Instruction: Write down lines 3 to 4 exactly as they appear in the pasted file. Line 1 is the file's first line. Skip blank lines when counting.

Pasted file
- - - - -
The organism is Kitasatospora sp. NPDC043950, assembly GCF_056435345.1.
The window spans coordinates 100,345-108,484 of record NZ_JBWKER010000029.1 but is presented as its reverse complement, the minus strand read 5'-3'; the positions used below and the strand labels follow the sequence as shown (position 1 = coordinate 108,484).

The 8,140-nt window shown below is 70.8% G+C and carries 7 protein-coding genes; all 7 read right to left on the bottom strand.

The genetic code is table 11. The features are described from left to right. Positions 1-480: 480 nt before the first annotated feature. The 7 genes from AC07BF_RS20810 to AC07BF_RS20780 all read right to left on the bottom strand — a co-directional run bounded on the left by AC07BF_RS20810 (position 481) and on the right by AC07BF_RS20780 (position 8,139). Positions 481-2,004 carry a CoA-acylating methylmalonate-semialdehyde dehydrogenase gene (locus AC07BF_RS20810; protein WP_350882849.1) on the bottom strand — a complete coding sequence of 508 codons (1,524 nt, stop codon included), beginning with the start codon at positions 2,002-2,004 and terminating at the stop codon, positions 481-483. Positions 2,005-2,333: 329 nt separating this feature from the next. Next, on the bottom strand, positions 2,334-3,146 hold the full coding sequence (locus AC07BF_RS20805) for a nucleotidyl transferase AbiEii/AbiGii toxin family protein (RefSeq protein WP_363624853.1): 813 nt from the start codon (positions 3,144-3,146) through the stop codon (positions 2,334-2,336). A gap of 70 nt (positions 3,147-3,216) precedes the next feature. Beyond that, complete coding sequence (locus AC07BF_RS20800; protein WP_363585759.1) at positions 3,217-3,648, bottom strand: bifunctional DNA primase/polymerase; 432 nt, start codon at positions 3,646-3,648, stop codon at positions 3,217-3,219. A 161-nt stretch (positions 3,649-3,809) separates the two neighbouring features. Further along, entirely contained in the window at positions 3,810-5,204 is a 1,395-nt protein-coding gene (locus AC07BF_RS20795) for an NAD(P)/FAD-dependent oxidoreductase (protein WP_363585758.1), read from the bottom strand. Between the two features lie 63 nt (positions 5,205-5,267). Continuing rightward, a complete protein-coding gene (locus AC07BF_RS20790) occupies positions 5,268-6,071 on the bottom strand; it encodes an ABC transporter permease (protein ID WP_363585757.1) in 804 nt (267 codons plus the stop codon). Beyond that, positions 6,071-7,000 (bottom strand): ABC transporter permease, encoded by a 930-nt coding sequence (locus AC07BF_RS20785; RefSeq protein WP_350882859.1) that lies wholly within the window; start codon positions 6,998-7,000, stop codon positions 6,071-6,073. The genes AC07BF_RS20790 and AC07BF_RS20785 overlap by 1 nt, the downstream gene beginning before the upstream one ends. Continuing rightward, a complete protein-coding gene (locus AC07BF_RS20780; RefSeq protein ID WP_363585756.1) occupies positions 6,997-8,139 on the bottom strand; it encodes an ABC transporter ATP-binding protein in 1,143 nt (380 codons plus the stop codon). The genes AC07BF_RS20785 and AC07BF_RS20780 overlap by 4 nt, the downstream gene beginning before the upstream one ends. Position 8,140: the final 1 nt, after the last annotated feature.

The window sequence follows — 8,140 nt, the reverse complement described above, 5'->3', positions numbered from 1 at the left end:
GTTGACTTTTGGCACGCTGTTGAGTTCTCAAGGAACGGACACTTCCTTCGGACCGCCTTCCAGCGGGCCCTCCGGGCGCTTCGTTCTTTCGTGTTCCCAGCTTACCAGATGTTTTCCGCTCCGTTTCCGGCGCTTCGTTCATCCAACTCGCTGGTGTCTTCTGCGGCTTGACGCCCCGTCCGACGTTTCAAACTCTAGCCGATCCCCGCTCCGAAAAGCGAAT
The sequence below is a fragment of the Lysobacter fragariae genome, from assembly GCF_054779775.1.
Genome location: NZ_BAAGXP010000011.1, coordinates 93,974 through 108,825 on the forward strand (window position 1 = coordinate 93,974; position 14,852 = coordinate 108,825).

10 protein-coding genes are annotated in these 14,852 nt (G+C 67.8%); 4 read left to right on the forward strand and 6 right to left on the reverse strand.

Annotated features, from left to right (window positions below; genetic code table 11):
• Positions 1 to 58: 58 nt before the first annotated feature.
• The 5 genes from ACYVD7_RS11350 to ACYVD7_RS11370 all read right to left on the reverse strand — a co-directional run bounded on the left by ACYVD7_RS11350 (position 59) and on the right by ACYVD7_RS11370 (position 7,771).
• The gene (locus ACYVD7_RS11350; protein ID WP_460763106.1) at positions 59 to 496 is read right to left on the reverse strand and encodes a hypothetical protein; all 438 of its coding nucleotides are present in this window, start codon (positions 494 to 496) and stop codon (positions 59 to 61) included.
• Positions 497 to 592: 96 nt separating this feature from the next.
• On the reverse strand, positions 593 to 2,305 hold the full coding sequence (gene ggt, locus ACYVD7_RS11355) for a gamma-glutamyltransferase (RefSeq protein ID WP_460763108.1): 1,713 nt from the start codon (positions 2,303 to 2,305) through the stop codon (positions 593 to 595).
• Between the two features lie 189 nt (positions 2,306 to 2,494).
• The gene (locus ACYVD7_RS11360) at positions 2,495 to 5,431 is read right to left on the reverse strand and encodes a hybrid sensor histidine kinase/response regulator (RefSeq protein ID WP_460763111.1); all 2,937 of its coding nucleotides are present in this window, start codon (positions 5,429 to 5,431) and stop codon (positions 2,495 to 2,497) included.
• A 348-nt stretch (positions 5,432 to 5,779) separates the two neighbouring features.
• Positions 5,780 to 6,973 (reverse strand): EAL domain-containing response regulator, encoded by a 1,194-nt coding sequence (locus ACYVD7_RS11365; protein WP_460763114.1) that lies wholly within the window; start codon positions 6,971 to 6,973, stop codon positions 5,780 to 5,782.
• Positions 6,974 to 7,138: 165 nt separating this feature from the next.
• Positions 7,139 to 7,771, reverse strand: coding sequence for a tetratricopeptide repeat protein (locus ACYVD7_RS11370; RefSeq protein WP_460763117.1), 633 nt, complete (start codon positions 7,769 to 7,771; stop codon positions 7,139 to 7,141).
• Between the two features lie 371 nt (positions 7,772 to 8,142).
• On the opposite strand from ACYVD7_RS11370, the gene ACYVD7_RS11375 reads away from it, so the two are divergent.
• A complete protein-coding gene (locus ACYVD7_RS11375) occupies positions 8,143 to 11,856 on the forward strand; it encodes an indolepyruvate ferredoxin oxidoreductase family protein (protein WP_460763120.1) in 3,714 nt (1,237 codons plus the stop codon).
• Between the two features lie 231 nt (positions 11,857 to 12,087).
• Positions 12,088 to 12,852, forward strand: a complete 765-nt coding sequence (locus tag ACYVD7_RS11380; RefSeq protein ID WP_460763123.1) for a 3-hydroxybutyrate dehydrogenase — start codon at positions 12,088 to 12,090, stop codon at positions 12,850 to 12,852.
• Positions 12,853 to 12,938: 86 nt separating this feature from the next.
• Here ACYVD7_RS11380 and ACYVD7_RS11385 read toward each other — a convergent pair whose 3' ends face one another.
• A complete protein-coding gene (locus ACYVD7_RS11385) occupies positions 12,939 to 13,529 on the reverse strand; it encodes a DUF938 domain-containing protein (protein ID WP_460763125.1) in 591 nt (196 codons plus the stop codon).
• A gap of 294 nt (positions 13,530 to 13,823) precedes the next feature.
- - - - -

The 8,140-nt window shown below is 70.8% G+C and carries 7 protein-coding genes; all 7 read right to left on the bottom strand.

The genetic code is table 11. The features are described from left to right. Positions 1-480: 480 nt before the first annotated feature. The 7 genes from AC07BF_RS20810 to AC07BF_RS20780 all read right to left on the bottom strand — a co-directional run bounded on the left by AC07BF_RS20810 (position 481) and on the right by AC07BF_RS20780 (position 8,139). Positions 481-2,004 carry a CoA-acylating methylmalonate-semialdehyde dehydrogenase gene (locus AC07BF_RS20810; protein WP_350882849.1) on the bottom strand — a complete coding sequence of 508 codons (1,524 nt, stop codon included), beginning with the start codon at positions 2,002-2,004 and terminating at the stop codon, positions 481-483. Positions 2,005-2,333: 329 nt separating this feature from the next. Next, on the bottom strand, positions 2,334-3,146 hold the full coding sequence (locus AC07BF_RS20805) for a nucleotidyl transferase AbiEii/AbiGii toxin family protein (RefSeq protein WP_363624853.1): 813 nt from the start codon (positions 3,144-3,146) through the stop codon (positions 2,334-2,336). A gap of 70 nt (positions 3,147-3,216) precedes the next feature. Beyond that, complete coding sequence (locus AC07BF_RS20800; protein WP_363585759.1) at positions 3,217-3,648, bottom strand: bifunctional DNA primase/polymerase; 432 nt, start codon at positions 3,646-3,648, stop codon at positions 3,217-3,219. A 161-nt stretch (positions 3,649-3,809) separates the two neighbouring features. Further along, entirely contained in the window at positions 3,810-5,204 is a 1,395-nt protein-coding gene (locus AC07BF_RS20795) for an NAD(P)/FAD-dependent oxidoreductase (protein WP_363585758.1), read from the bottom strand. Between the two features lie 63 nt (positions 5,205-5,267). Continuing rightward, a complete protein-coding gene (locus AC07BF_RS20790) occupies positions 5,268-6,071 on the bottom strand; it encodes an ABC transporter permease (protein ID WP_363585757.1) in 804 nt (267 codons plus the stop codon). Beyond that, positions 6,071-7,000 (bottom strand): ABC transporter permease, encoded by a 930-nt coding sequence (locus AC07BF_RS20785; RefSeq protein WP_350882859.1) that lies wholly within the window; start codon positions 6,998-7,000, stop codon positions 6,071-6,073. The genes AC07BF_RS20790 and AC07BF_RS20785 overlap by 1 nt, the downstream gene beginning before the upstream one ends. Continuing rightward, a complete protein-coding gene (locus AC07BF_RS20780; RefSeq protein ID WP_363585756.1) occupies positions 6,997-8,139 on the bottom strand; it encodes an ABC transporter ATP-binding protein in 1,143 nt (380 codons plus the stop codon). The genes AC07BF_RS20785 and AC07BF_RS20780 overlap by 4 nt, the downstream gene beginning before the upstream one ends. Position 8,140: the final 1 nt, after the last annotated feature.